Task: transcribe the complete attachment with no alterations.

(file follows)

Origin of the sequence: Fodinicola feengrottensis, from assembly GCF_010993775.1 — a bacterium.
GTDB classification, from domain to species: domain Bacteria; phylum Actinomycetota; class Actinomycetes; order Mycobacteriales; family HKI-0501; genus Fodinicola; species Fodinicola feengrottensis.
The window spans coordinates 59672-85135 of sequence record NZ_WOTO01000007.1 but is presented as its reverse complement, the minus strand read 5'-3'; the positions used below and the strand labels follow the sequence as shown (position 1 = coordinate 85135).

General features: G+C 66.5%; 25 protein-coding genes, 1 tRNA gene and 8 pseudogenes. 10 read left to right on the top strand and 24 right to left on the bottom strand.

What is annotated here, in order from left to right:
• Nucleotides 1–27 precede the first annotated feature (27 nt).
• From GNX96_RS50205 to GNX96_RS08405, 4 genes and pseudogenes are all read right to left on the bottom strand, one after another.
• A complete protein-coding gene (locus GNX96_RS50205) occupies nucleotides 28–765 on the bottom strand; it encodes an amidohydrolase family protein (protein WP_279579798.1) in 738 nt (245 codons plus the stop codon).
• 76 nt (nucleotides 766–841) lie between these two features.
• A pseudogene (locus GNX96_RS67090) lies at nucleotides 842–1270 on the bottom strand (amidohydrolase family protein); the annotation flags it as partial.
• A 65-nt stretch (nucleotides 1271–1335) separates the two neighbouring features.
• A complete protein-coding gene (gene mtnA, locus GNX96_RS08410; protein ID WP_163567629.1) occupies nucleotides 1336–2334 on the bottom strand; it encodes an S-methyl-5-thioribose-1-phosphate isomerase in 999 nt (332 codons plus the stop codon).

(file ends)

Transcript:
Origin of the sequence: Fodinicola feengrottensis, from assembly GCF_010993775.1 — a bacterium.
GTDB classification, from domain to species: domain Bacteria; phylum Actinomycetota; class Actinomycetes; order Mycobacteriales; family HKI-0501; genus Fodinicola; species Fodinicola feengrottensis.
The window spans coordinates 59672-85135 of sequence record NZ_WOTO01000007.1 but is presented as its reverse complement, the minus strand read 5'-3'; the positions used below and the strand labels follow the sequence as shown (position 1 = coordinate 85135).

General features: G+C 66.5%; 25 protein-coding genes, 1 tRNA gene and 8 pseudogenes. 10 read left to right on the top strand and 24 right to left on the bottom strand.

What is annotated here, in order from left to right:
• Nucleotides 1–27 precede the first annotated feature (27 nt).
• From GNX96_RS50205 to GNX96_RS08405, 4 genes and pseudogenes are all read right to left on the bottom strand, one after another.
• A complete protein-coding gene (locus GNX96_RS50205) occupies nucleotides 28–765 on the bottom strand; it encodes an amidohydrolase family protein (protein WP_279579798.1) in 738 nt (245 codons plus the stop codon).
• 76 nt (nucleotides 766–841) lie between these two features.
• A pseudogene (locus GNX96_RS67090) lies at nucleotides 842–1270 on the bottom strand (amidohydrolase family protein); the annotation flags it as partial.
• A 65-nt stretch (nucleotides 1271–1335) separates the two neighbouring features.
• A complete protein-coding gene (gene mtnA, locus GNX96_RS08410; protein ID WP_163567629.1) occupies nucleotides 1336–2334 on the bottom strand; it encodes an S-methyl-5-thioribose-1-phosphate isomerase in 999 nt (332 codons plus the stop codon).